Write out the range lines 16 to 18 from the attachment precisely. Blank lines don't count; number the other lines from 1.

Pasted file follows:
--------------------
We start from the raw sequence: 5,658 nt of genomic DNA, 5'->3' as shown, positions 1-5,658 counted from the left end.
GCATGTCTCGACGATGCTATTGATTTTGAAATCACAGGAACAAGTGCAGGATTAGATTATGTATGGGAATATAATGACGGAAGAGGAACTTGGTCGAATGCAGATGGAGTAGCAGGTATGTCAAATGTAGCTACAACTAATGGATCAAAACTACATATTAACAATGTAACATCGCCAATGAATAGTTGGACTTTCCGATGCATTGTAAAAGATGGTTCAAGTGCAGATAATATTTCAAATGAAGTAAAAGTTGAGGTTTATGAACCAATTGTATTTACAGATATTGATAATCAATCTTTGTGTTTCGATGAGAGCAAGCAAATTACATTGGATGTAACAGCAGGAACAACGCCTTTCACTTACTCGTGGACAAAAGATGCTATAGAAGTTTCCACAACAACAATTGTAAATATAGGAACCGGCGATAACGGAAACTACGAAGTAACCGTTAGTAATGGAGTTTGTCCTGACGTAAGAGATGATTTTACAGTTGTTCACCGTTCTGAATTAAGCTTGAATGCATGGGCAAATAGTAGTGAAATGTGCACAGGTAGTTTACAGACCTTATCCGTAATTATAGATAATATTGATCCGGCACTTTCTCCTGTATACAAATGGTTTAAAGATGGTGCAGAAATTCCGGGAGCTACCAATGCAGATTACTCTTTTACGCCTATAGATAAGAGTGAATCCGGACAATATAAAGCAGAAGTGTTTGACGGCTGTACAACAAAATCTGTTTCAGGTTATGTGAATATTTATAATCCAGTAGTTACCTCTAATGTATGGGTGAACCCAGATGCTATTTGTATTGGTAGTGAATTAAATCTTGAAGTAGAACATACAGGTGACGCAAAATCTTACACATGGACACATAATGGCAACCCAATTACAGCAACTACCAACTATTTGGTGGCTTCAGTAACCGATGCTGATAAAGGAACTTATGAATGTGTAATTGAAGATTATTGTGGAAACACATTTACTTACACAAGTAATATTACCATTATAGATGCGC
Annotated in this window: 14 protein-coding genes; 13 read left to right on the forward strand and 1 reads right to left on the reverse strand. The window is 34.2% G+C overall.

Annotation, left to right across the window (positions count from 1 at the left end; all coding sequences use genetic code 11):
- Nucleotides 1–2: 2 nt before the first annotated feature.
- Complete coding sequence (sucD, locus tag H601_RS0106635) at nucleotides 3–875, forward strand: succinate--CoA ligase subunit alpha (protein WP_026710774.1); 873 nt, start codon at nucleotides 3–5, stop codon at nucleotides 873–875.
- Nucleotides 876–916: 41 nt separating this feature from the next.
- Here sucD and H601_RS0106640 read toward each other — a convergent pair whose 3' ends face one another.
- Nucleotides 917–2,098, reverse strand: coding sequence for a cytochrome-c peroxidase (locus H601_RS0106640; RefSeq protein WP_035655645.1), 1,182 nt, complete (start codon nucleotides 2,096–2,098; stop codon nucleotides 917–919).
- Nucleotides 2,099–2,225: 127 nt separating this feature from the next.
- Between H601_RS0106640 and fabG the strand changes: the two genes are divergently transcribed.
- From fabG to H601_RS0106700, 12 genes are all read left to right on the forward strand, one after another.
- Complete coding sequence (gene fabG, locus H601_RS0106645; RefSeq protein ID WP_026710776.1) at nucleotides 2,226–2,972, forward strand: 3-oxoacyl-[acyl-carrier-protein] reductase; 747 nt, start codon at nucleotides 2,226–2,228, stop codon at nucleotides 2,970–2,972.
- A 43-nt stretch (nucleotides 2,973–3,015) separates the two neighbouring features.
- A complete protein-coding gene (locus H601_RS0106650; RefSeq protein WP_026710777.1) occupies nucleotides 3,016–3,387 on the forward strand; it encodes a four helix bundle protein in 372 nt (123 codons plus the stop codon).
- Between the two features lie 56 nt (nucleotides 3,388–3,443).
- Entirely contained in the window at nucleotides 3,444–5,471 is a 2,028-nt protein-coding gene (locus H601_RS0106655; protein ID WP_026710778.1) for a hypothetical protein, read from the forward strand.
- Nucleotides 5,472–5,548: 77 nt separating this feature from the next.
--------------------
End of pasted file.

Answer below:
- Between the two features lie 56 nt (nucleotides 3,388–3,443).
- Entirely contained in the window at nucleotides 3,444–5,471 is a 2,028-nt protein-coding gene (locus H601_RS0106655; protein ID WP_026710778.1) for a hypothetical protein, read from the forward strand.
- Nucleotides 5,472–5,548: 77 nt separating this feature from the next.